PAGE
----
Quantitative EEG differentiates multiple sclerosis with and without cognitive impairment from healthy controls at the beginning of the disease: preliminary data
- Autori: Nucera, B.; Giglia, G.; Ragonese, P.; Gangitano, M.; Vullo, P.; Realmuto, S.; Sardo, P.; Salemi, G.; Ferraro, G.
- Anno di pubblicazione: 2019
- Tipologia: Abstract in atti di convegno pubblicato in rivista
- OA Link: http://hdl.handle.net/10447/394599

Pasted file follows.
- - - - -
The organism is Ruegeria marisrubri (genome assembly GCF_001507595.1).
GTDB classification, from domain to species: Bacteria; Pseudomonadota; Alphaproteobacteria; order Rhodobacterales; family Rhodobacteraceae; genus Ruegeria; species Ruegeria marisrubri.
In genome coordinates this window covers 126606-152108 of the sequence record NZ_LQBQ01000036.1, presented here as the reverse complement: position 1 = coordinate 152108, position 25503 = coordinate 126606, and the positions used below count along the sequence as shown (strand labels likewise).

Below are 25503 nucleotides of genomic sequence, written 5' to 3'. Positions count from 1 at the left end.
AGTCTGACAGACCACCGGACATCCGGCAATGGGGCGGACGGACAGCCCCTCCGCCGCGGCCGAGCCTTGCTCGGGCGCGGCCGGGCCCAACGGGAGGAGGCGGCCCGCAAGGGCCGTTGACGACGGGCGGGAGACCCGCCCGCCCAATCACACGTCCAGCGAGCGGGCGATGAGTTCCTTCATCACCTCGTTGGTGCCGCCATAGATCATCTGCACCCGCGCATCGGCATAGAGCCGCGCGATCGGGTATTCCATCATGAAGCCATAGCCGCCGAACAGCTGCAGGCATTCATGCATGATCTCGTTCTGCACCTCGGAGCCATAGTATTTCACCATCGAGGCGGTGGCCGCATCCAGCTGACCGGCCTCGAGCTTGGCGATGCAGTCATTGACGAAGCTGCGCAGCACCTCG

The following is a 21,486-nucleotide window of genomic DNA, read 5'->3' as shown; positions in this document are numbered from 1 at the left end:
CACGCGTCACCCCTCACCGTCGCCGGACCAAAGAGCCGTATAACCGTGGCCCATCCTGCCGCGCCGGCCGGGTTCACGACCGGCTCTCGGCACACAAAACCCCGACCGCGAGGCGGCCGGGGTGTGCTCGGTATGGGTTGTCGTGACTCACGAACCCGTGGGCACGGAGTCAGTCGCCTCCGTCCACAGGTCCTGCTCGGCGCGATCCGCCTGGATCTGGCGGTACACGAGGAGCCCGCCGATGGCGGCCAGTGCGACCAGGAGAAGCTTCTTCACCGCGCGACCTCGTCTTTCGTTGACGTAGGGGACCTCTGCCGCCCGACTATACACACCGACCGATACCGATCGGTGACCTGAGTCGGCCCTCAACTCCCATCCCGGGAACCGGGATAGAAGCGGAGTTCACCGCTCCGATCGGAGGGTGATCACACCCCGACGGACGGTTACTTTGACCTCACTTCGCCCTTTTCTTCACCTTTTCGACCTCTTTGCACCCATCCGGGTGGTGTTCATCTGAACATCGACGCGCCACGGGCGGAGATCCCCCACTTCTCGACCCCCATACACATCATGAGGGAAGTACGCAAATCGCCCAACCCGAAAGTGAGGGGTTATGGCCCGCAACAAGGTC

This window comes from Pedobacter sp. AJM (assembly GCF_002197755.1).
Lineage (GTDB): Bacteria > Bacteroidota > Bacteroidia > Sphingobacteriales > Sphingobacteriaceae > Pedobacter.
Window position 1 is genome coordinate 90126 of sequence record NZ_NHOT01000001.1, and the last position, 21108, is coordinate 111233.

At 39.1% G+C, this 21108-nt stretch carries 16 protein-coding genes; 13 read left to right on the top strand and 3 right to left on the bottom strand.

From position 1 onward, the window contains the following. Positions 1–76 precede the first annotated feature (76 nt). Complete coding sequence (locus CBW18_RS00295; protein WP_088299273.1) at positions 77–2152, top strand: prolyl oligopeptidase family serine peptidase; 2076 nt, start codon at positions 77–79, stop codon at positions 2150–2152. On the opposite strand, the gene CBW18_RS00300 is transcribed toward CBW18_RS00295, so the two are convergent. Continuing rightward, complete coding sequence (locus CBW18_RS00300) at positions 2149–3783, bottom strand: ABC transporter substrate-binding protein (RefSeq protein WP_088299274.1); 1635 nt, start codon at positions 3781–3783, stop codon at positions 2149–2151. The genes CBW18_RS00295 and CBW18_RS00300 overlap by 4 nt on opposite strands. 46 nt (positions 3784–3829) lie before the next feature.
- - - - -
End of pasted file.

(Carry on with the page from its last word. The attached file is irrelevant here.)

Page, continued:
Background and aims: The present study aims to assess possible qEEG differences between newly diagnosed multiple sclerosis (MS) patients with or without cognitive impairment (CI). Methods: We enrolled 22 patients (18-55-years-old) treated with first-line drugs for <6 months, and 11 healthy controls. All subjects underwent neuropsychological assessment including BICAMS and BDI. EEG recordings were performed during a cognitive task (computerised “SDMT” subtest of BICAMS) and at rest. Based on neuropsychological assessment, patients were considered as affected (MSCI group) or not (MS group) by cognitive impairment. We analysed data comparing MSCI patients matched by sex, age (±5years) and education to an MS patient and a control. Power spectrum analysis (theta, alpha and beta bands and sub-bands) was performed (EEGLAB extension for Matlab). Data were log-transformed and analysed through repente measures ANOVA. Results: A significant interaction group (MSCI, MS, Controls) x condition (rest, task) x band (alpha, beta, theta) was observed. Post-hoc analyses showed significant differences between MSCI and both MS and Controls in all the bands at rest (p<.05). In task condition MSCI significantly differed from controls in alpha and theta bands (p<.05) but not beta (p=.9). Moreover, while a significant power spectrum difference was found in all bands in both MS and Controls between rest and tak condition, MSCI didn’t show any difference in alpha power (p=.6). Conclusion: If confirmed in larger series, our results seem to support the hypothesis that qEEG differences exist among MSCI, MS and healthy controls, opening to a possible neurophysiological hallmark of cognitive impairment in MS patients.